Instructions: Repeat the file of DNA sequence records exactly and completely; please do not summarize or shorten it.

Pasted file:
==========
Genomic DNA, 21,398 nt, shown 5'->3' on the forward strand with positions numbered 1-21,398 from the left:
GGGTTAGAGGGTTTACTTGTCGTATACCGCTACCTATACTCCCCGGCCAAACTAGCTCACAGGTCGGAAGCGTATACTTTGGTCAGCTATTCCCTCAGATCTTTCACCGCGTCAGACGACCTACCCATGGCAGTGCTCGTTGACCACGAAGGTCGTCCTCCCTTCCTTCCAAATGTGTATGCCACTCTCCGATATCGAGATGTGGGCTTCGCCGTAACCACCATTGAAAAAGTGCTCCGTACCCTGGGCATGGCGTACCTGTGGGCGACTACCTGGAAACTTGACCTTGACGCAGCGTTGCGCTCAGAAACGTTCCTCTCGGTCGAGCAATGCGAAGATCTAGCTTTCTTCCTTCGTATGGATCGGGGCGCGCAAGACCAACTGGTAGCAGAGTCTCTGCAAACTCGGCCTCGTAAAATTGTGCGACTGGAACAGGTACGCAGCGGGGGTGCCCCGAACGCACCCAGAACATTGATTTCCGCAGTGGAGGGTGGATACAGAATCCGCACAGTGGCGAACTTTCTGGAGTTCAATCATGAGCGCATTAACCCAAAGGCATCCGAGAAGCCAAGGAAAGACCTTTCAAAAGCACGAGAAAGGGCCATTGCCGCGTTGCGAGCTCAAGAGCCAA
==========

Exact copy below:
Genomic DNA, 21,398 nt, shown 5'->3' on the forward strand with positions numbered 1-21,398 from the left:
GGGTTAGAGGGTTTACTTGTCGTATACCGCTACCTATACTCCCCGGCCAAACTAGCTCACAGGTCGGAAGCGTATACTTTGGTCAGCTATTCCCTCAGATCTTTCACCGCGTCAGACGACCTACCCATGGCAGTGCTCGTTGACCACGAAGGTCGTCCTCCCTTCCTTCCAAATGTGTATGCCACTCTCCGATATCGAGATGTGGGCTTCGCCGTAACCACCATTGAAAAAGTGCTCCGTACCCTGGGCATGGCGTACCTGTGGGCGACTACCTGGAAACTTGACCTTGACGCAGCGTTGCGCTCAGAAACGTTCCTCTCGGTCGAGCAATGCGAAGATCTAGCTTTCTTCCTTCGTATGGATCGGGGCGCGCAAGACCAACTGGTAGCAGAGTCTCTGCAAACTCGGCCTCGTAAAATTGTGCGACTGGAACAGGTACGCAGCGGGGGTGCCCCGAACGCACCCAGAACATTGATTTCCGCAGTGGAGGGTGGATACAGAATCCGCACAGTGGCGAACTTTCTGGAGTTCAATCATGAGCGCATTAACCCAAAGGCATCCGAGAAGCCAAGGAAAGACCTTTCAAAAGCACGAGAAAGGGCCATTGCCGCGTTGCGAGCTCAAGAGCCAA